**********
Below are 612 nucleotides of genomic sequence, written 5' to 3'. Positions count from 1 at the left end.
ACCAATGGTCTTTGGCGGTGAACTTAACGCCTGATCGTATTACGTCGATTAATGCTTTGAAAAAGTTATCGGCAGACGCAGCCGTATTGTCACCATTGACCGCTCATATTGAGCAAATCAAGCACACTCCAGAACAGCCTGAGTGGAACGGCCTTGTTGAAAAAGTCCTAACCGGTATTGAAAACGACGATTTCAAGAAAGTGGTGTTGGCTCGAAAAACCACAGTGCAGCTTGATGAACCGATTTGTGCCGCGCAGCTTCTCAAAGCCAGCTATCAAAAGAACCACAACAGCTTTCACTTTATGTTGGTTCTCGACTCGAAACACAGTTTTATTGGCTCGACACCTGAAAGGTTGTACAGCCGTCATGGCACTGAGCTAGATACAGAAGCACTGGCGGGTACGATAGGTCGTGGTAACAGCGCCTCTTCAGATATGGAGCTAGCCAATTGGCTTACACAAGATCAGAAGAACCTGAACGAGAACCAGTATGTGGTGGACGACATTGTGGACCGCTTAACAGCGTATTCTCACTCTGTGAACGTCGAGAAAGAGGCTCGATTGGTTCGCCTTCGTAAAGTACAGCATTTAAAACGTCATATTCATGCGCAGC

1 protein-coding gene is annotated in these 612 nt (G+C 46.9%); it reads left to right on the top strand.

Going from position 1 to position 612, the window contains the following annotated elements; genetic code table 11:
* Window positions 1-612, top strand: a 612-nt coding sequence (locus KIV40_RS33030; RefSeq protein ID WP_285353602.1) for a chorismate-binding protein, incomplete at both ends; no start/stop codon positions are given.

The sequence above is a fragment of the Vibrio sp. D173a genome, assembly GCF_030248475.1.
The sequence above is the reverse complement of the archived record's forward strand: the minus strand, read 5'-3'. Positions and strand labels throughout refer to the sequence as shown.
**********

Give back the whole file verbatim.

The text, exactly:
Below are 612 nucleotides of genomic sequence, written 5' to 3'. Positions count from 1 at the left end.
ACCAATGGTCTTTGGCGGTGAACTTAACGCCTGATCGTATTACGTCGATTAATGCTTTGAAAAAGTTATCGGCAGACGCAGCCGTATTGTCACCATTGACCGCTCATATTGAGCAAATCAAGCACACTCCAGAACAGCCTGAGTGGAACGGCCTTGTTGAAAAAGTCCTAACCGGTATTGAAAACGACGATTTCAAGAAAGTGGTGTTGGCTCGAAAAACCACAGTGCAGCTTGATGAACCGATTTGTGCCGCGCAGCTTCTCAAAGCCAGCTATCAAAAGAACCACAACAGCTTTCACTTTATGTTGGTTCTCGACTCGAAACACAGTTTTATTGGCTCGACACCTGAAAGGTTGTACAGCCGTCATGGCACTGAGCTAGATACAGAAGCACTGGCGGGTACGATAGGTCGTGGTAACAGCGCCTCTTCAGATATGGAGCTAGCCAATTGGCTTACACAAGATCAGAAGAACCTGAACGAGAACCAGTATGTGGTGGACGACATTGTGGACCGCTTAACAGCGTATTCTCACTCTGTGAACGTCGAGAAAGAGGCTCGATTGGTTCGCCTTCGTAAAGTACAGCATTTAAAACGTCATATTCATGCGCAGC

1 protein-coding gene is annotated in these 612 nt (G+C 46.9%); it reads left to right on the top strand.

Going from position 1 to position 612, the window contains the following annotated elements; genetic code table 11:
* Window positions 1-612, top strand: a 612-nt coding sequence (locus KIV40_RS33030; RefSeq protein ID WP_285353602.1) for a chorismate-binding protein, incomplete at both ends; no start/stop codon positions are given.

The sequence above is a fragment of the Vibrio sp. D173a genome, assembly GCF_030248475.1.
The sequence above is the reverse complement of the archived record's forward strand: the minus strand, read 5'-3'. Positions and strand labels throughout refer to the sequence as shown.